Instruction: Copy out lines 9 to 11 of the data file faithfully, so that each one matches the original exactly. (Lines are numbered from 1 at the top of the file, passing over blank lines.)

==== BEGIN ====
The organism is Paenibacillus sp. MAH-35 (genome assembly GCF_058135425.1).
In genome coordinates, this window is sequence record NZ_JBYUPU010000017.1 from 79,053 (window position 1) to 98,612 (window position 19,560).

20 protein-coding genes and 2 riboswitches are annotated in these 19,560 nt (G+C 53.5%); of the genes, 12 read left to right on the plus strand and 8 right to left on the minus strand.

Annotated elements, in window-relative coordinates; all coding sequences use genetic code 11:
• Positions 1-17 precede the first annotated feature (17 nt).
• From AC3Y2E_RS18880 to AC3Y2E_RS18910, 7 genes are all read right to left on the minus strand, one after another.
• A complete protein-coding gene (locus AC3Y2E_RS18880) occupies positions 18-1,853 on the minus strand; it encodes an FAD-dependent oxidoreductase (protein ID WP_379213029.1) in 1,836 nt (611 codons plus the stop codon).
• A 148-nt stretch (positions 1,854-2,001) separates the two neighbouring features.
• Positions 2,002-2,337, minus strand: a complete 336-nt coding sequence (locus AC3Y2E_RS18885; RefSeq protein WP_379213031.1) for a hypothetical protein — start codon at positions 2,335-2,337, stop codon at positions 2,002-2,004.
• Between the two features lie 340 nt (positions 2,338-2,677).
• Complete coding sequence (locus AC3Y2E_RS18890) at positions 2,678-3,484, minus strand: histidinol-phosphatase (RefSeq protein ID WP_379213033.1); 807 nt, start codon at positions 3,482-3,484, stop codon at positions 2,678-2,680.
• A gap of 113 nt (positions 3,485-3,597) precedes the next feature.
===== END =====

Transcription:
• Positions 2,002-2,337, minus strand: a complete 336-nt coding sequence (locus AC3Y2E_RS18885; RefSeq protein WP_379213031.1) for a hypothetical protein — start codon at positions 2,335-2,337, stop codon at positions 2,002-2,004.
• Between the two features lie 340 nt (positions 2,338-2,677).
• Complete coding sequence (locus AC3Y2E_RS18890) at positions 2,678-3,484, minus strand: histidinol-phosphatase (RefSeq protein ID WP_379213033.1); 807 nt, start codon at positions 3,482-3,484, stop codon at positions 2,678-2,680.